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PHOENIX, Ariz. — Arizona physicians today warned Gov. Doug Ducey and legislators that loosening COVID-19 protections now before enough people have been vaccinated will endanger health and safety, and threaten to prolong people’s suffering and economic pain.
“Ending COVID-19 protections now before our work is done vaccinating and protecting people, including our most vulnerable citizens, is like spiking the ball on the 5-yard line,” said Dr. Ricardo Correa, an endocrinologist in Phoenix. “For the past year, too many people have struggled, sacrificed and died to get to this point in the pandemic when we are close to eradicating COVID-19. Arizona’s policymakers must resist the temptation to fling the door open when we are starting to see the light at the end of the tunnel. We should focus on vaccinating more people — especially underrepresented minorities — we must continue to observe safety measures, and we must wear masks, continue physical distancing, and minimize crowds in the meantime. Otherwise we are just rolling the welcome mat for COVID-19 to return with a vengeance.”
Ducey announced on March 5 that he would allow businesses to operate at full capacity. Republican legislators also introduced proposals that would allow businesses to ignore requirements to wear masks. Arizona policymakers’ push to fully resume normal activities flies in the face of data and evidence linking activities like indoor dining and not wearing a mask in public to increased infections and disease spread.
The rush to fully reopen Arizona’s businesses comes as Arizona has vaccinated only a fraction of its residents: Only around 10 percent of Arizonans have received both doses of a vaccine for maximum efficacy, and only 19.7 percent have received one dose. Epidemiologists and health experts say between 70 and 90 percent of the population would need to be vaccinated to achieve herd, or community, immunity, when enough people have immunity to stop COVID-19 from spreading within the population.
“Arizona is nowhere near community immunity, and we shouldn’t be throwing gasoline on a fire that we are slowly starting to control,” said Dr. Cadey Harrel, a family medicine specialist in Tucson. “As physicians, we urge Gov. Doug Ducey and Arizona’s legislators to listen to the science. The facts tell us, again and again, that until we get at least 70 percent of Arizona’s population vaccinated, we should continue to wear masks and social distance. No one wants to end up back in square one, with more people infected, more hospitalizations and more needless suffering in our communities. We are not out of the woods yet, and it would be foolish to act as if we are.”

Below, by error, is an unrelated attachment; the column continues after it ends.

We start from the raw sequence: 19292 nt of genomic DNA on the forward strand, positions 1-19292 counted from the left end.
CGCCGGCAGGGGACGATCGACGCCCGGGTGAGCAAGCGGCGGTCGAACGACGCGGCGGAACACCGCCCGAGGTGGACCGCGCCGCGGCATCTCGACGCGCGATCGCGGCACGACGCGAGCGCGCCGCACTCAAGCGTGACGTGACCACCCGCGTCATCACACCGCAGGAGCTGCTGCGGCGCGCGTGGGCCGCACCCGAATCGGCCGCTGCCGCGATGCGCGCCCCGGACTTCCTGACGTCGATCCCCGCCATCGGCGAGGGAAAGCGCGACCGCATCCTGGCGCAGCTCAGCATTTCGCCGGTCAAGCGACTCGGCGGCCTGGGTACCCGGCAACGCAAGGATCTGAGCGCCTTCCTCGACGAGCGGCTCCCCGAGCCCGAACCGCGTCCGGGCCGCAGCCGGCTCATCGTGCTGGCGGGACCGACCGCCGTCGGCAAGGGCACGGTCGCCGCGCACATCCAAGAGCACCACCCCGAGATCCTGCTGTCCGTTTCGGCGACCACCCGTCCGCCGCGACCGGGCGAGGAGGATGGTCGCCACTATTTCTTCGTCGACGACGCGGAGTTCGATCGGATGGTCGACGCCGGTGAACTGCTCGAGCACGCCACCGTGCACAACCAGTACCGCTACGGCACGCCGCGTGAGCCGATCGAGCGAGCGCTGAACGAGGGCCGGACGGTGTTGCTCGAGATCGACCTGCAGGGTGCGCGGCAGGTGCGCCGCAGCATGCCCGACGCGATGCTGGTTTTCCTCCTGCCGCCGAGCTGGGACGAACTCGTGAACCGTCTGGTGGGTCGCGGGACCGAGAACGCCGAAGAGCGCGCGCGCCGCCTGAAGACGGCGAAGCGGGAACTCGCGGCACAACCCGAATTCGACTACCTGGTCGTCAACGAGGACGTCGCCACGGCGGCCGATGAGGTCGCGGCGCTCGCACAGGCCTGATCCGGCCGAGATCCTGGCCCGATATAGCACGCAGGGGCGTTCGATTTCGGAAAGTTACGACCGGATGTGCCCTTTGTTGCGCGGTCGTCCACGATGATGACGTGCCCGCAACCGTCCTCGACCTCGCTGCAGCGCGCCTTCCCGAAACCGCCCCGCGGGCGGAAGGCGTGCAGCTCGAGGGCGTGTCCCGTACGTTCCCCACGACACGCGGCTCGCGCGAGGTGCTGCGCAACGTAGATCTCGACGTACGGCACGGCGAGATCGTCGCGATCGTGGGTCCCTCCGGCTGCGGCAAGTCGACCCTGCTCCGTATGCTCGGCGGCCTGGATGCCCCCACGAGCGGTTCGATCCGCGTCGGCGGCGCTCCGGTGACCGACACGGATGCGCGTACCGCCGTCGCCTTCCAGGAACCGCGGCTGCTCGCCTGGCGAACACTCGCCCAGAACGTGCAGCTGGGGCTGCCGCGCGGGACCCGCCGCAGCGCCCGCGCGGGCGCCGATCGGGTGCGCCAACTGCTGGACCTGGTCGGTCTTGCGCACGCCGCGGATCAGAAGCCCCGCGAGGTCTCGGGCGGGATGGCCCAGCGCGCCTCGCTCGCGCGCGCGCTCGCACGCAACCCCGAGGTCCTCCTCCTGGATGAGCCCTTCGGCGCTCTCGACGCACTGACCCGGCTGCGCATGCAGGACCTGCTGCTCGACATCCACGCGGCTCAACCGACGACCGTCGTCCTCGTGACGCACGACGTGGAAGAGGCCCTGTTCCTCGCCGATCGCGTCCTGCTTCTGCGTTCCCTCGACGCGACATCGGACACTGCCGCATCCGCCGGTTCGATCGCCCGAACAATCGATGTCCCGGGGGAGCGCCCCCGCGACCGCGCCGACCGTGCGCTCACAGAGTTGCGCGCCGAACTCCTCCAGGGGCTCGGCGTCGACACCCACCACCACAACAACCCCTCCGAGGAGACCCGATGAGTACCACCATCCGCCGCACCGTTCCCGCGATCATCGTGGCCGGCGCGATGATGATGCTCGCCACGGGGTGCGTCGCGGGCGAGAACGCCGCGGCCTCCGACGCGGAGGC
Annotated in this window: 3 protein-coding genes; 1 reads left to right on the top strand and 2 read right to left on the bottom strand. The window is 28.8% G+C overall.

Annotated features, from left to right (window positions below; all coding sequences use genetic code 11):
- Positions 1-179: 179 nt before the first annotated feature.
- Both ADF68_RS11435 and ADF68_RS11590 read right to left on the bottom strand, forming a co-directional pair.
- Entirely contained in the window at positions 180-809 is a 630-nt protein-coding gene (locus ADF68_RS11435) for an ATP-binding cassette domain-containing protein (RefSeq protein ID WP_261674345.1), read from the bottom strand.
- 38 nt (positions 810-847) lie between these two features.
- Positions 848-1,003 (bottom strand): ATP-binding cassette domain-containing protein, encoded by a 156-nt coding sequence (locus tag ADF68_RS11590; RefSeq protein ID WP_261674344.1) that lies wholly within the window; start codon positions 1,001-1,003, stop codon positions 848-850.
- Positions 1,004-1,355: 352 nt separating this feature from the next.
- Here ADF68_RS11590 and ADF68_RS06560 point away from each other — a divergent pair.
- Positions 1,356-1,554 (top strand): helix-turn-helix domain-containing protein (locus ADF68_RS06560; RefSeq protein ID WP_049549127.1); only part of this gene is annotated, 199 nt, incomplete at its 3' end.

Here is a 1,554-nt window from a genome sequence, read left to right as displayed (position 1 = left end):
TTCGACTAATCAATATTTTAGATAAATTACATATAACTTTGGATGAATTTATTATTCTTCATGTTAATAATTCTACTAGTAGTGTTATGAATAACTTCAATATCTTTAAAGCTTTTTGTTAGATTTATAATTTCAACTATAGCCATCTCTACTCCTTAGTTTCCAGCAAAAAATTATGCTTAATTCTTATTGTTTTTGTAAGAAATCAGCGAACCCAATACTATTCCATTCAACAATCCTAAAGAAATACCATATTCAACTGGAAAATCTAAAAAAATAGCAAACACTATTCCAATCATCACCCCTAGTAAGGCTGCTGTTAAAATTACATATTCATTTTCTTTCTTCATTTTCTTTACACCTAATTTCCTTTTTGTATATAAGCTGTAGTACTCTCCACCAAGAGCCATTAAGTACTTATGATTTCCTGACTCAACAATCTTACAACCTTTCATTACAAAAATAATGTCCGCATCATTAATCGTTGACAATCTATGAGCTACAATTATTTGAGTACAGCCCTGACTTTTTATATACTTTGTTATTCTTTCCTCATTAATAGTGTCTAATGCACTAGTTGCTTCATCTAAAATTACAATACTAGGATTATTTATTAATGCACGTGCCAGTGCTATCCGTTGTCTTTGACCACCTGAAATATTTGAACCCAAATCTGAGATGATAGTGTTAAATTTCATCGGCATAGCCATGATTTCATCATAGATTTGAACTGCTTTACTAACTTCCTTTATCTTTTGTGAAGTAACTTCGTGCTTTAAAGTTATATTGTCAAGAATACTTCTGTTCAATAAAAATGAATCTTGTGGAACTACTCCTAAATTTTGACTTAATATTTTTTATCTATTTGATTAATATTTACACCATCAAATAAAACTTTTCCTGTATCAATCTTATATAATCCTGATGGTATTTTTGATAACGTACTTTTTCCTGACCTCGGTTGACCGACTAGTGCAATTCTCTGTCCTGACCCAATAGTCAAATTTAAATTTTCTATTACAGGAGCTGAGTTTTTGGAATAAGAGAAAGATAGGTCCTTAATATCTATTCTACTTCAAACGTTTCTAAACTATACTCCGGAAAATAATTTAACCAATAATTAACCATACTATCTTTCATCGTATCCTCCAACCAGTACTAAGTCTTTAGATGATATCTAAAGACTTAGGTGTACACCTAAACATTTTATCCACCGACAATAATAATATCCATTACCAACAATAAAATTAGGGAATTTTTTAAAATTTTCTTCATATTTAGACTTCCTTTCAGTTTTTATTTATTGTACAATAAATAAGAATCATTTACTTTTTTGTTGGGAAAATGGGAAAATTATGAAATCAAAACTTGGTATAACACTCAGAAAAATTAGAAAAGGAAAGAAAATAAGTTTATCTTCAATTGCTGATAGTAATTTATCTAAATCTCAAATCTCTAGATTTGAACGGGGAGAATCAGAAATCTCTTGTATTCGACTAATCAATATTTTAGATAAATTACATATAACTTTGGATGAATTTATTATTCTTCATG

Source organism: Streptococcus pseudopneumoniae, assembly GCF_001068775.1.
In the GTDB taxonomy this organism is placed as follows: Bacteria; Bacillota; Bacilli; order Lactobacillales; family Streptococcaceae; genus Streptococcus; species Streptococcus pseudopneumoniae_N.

The physicians echoed public health experts’ warnings about reopening the economy prematurely while cases remain high, too few people are vaccinated and more contagious variants and mutations of COVID-19 have begun spreading. The more contagious B.1.1.7 variant of COVID-19 has been reported in Arizona. Additionally, community disease spread remains high in eight of Arizona’s 15 counties, including its most populous, Maricopa County, and transmission is substantial in four.
“Getting rid of mask requirements and physical distancing in Arizona now would endanger a lot of people, and disproportionately harm marginalized populations and essential workers who are more likely to have chronic conditions, more likely to work jobs that expose them to COVID-19 and less likely to have access to health care,” said Dr. Dionne Mills, a board certified obstetrician/gynecologist working as a hospitalist in Glendale. “We need to focus on better strategies to increase vaccinations in our underserved communities rather than loosening the restrictions. Getting more people vaccinated is how Arizona can get back to normal safely and responsibly, not by ignoring the science and playing chicken with a virus. Before loosening safety measures, Gov. Ducey must get all essential workers vaccinated and protected. Until we vaccinate enough people, protect those who are vulnerable and most likely to be exposed and drive down infection rates, we are at risk of prolonging the suffering and delaying our return to normal.”
Latino/Hispanic people and Native Americans in Arizona are hospitalized and killed at higher rates from COVID-19 compared with white people. A study also showed that essential workers, often in low-wage and public-facing jobs, are more likely to die from COVID-19.
FOR IMMEDIATE RELEASE: Friday, Mar. 12, 2021
NOTE: The physicians above are speaking in their capacity as members of the Committee to Protect Medicare. They should be identified only as indicated in this news release.